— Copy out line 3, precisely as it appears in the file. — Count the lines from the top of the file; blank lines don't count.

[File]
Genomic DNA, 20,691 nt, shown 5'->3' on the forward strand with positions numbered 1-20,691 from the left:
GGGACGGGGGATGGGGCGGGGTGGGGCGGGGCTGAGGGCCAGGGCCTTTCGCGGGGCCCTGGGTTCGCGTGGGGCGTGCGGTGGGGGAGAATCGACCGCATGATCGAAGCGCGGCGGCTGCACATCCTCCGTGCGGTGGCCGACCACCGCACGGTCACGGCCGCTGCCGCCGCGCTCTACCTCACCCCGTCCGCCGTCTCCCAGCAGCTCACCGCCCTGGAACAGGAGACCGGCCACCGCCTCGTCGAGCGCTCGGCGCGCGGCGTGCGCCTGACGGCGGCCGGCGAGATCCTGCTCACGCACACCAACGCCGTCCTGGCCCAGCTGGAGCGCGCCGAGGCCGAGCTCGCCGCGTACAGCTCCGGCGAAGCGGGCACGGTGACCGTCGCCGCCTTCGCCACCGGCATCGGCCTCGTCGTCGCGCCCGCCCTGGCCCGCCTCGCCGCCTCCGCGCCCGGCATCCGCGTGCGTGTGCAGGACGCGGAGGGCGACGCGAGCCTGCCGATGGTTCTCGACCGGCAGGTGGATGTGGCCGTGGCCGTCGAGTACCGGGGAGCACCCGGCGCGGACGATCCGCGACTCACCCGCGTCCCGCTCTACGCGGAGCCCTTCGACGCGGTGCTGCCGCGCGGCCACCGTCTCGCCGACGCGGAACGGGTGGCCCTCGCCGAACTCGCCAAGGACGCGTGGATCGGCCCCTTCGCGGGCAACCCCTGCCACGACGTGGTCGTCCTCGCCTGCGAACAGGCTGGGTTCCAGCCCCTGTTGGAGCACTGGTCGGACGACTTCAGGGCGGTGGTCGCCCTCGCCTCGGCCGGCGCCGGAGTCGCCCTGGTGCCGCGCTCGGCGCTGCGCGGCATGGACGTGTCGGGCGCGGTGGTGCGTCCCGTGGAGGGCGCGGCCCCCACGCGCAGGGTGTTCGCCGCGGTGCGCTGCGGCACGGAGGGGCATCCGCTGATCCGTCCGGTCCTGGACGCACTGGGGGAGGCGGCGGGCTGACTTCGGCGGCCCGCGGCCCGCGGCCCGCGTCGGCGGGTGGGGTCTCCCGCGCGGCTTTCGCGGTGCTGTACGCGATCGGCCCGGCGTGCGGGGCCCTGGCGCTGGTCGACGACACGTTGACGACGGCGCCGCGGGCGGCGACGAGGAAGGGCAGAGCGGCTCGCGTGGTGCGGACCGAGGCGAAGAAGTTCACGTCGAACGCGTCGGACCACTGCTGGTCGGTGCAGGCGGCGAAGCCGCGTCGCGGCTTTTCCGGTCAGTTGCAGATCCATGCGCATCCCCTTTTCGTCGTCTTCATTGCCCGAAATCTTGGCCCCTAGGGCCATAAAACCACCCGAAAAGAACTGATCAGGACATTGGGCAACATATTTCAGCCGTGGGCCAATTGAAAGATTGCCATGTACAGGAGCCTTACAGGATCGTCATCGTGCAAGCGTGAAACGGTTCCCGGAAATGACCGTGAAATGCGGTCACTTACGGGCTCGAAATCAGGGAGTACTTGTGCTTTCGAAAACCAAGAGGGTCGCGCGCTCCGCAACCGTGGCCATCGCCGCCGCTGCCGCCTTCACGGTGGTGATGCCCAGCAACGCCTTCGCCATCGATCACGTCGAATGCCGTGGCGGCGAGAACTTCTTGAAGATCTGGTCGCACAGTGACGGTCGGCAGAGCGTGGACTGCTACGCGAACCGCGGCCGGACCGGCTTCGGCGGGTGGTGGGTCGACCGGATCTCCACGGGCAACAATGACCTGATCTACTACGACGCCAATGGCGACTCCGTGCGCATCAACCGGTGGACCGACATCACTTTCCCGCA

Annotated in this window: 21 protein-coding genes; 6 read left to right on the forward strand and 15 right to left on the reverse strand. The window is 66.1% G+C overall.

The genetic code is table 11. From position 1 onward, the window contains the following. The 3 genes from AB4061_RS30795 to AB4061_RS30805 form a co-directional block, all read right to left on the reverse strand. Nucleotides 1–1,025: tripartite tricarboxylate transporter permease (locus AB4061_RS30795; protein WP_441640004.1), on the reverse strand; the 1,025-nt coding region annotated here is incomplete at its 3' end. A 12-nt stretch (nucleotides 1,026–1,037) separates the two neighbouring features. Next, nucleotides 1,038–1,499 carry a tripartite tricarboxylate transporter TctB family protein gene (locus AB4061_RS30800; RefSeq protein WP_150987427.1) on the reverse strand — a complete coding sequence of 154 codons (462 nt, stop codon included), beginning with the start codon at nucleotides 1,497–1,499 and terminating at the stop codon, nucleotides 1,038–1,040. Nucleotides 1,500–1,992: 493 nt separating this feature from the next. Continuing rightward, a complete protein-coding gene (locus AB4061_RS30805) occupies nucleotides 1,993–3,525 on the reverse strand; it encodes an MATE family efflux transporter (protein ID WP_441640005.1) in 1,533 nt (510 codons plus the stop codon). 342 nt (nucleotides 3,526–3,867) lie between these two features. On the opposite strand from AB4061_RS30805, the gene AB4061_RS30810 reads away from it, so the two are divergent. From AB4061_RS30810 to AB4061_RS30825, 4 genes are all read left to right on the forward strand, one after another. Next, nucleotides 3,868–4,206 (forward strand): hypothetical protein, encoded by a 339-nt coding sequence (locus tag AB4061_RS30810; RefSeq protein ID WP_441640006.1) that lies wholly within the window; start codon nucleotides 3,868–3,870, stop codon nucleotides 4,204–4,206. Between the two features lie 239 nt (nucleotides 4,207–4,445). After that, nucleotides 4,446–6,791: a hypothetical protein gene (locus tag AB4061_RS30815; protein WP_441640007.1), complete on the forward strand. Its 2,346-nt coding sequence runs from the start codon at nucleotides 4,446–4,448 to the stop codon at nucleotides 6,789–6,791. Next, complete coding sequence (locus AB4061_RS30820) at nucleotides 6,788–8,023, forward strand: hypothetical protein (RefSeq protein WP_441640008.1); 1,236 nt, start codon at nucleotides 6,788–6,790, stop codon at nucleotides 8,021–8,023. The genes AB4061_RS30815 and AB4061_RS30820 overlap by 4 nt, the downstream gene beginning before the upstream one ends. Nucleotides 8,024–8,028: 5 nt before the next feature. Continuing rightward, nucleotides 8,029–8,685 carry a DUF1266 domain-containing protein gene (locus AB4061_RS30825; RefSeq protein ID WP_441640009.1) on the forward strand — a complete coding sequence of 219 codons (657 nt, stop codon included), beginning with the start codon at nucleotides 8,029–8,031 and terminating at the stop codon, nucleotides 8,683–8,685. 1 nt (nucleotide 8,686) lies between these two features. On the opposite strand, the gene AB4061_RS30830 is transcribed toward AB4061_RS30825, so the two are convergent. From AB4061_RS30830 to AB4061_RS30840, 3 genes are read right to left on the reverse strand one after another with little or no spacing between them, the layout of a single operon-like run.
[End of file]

Annotated in this window: 21 protein-coding genes; 6 read left to right on the forward strand and 15 right to left on the reverse strand. The window is 66.1% G+C overall.